Library Volunteers Praised for Making Difference in their Communities

More than a thousand volunteers from all walks of life are being praised for their unique contribution to Staffordshire’s library network.

Community groups, a health trust, and the first Rotarians group in the UK, plus many individual volunteers, are contributing the annual equivalent of around £1.2 million of their time to Staffordshire County Council’s library service.

Now 27 of the county’s 43 libraries are managed and run on a day-to-day basis by community managers.

Victoria Wilson, Staffordshire County Council’s Cabinet member for Communities and Culture, said: “It’s five years since the first of Staffordshire’s libraries became community managed and since then they have evolved to meet local demand in their  communities, as well as delivering the core library service.

“Our community managed libraries keep evolving and now deliver, or soon will, everything from electric car hire and charging points, zero carbon initiatives and telephone ‘buddy’ services for the isolated, to ‘knit and natter’ groups, Baby Bounce and Rhyme sessions and take part in the Places of Welcome scheme.”

She added: “While the pandemic affected the way libraries operate, it didn’t affect volunteers’ sense of community and there are stories from Blythe Bridge to Heath Hayes of people helping others during the lockdowns with everything from book deliveries to organising emergency food supplies.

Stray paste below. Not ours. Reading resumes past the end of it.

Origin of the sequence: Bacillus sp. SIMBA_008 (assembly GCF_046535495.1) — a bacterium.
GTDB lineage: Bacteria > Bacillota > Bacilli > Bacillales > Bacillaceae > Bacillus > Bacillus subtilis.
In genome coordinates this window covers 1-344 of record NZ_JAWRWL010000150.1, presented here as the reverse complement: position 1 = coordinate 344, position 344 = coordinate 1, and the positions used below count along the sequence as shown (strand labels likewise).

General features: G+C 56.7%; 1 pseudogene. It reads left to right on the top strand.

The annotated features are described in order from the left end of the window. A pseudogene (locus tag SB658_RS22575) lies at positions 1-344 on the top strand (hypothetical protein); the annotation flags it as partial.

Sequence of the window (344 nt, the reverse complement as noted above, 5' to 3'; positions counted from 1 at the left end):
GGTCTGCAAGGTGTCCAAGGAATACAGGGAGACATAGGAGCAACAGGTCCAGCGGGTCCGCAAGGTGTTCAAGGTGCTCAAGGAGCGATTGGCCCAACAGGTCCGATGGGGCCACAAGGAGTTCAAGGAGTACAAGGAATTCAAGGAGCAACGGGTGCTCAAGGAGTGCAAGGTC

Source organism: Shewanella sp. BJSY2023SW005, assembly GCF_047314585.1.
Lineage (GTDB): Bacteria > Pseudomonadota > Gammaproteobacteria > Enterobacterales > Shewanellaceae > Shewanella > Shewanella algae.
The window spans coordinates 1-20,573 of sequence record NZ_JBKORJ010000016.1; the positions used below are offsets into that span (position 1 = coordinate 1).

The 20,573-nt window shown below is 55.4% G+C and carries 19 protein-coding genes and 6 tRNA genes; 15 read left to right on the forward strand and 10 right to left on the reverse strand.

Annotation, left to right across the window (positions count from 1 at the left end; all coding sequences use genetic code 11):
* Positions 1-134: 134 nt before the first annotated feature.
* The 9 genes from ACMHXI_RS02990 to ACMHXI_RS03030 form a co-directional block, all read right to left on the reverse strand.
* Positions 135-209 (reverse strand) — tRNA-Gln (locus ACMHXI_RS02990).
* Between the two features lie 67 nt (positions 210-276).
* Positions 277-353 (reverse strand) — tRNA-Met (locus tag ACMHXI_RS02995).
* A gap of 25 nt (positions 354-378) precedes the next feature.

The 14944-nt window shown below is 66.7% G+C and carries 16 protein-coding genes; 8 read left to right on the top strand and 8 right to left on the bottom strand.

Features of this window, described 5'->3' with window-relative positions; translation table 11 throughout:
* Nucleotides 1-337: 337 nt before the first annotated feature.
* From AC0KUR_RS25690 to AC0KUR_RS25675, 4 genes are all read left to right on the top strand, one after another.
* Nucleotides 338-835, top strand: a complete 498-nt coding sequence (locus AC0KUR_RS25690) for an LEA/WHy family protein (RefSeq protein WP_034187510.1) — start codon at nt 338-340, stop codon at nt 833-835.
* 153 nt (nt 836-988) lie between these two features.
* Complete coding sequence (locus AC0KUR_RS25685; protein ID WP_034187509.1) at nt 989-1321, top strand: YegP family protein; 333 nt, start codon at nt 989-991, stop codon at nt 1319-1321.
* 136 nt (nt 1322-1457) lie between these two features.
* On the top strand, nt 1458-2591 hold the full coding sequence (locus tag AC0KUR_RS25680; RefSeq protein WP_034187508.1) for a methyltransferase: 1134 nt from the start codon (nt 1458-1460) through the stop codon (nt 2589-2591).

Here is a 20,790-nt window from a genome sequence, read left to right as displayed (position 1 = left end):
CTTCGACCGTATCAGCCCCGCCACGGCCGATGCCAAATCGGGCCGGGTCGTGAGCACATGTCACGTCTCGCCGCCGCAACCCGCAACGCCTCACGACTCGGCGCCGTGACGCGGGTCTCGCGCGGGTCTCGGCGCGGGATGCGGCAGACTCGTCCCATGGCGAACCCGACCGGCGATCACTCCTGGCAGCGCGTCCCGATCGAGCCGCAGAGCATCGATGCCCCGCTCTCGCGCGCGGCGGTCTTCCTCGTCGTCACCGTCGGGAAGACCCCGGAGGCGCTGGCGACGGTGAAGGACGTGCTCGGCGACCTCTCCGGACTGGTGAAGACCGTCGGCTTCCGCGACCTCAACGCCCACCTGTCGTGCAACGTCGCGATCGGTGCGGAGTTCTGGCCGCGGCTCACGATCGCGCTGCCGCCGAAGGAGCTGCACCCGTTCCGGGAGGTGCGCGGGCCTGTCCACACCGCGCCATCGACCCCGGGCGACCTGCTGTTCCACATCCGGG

“So many people have done a fantastic job without fanfare at the heart of their communities and I’m proud to be associated with them.”

In the last year before the pandemic struck 1,357 people volunteered over a 12 month period.

And as well as making a difference in their communities, some are using the experience on their CV as a springboard to finding a paying job, with 25 moving into paid employment and six into further learning and education.

Staffordshire has one of the largest chapters of community managed libraries in the country.

The arrangement sees the management and day-to-day running of the library taken over by the community group, which has access to the library service’s stock and IT network, while the authority remains responsible for agreed utility and maintenance costs.

Successful management groups include the Midlands Partnership NHS Trust, a Business Enterprise Group, many bodies formed from local communities including in Blythe Bridge, Shenstone and Penkridge, plus the congregation at the Rising Brook Baptist Church.

One group, the Werrington Community Volunteer Group, has received the Queen’s Award for Voluntary Service – the equivalent of the MBE for voluntary bodies.

And another, the Rotary Club of Rugeley, attracted worldwide interest from fellow Rotarians after becoming the first club in the UK to take on library management – at Brereton. And inspired by their colleagues the Rotary Club of Eccleshall quickly followed suit with their local library.

Speaking during National Volunteer Week, Victoria Wilson added: “This move towards putting smaller libraries in the hands of the communities to take decisions at a local level has been a great success and none of this would happen without the commitment of the volunteers.

“If anyone else would like to contribute this way- even if just for two hours a week – at any of our libraries they can email .

Tony Walley
Tony Walley
News & Sport Editor

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